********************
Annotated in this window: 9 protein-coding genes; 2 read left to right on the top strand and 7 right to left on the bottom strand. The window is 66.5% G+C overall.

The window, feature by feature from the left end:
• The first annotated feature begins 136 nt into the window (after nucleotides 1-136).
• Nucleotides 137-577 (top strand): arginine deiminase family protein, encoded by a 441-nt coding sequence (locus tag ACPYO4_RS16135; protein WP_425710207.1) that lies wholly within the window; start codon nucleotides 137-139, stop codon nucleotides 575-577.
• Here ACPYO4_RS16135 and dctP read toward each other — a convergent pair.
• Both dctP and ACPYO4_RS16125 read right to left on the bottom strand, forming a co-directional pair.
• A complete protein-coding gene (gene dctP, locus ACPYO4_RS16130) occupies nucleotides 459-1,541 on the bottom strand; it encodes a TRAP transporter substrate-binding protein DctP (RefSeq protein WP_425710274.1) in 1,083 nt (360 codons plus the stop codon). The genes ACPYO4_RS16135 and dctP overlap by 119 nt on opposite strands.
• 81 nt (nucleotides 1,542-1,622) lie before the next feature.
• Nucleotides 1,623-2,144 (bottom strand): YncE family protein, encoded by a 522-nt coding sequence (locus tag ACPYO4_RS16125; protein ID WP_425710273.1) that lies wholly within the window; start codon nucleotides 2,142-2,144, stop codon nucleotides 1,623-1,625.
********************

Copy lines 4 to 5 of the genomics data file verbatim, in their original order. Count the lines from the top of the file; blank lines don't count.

• Nucleotides 137-577 (top strand): arginine deiminase family protein, encoded by a 441-nt coding sequence (locus tag ACPYO4_RS16135; protein WP_425710207.1) that lies wholly within the window; start codon nucleotides 137-139, stop codon nucleotides 575-577.
• Here ACPYO4_RS16135 and dctP read toward each other — a convergent pair.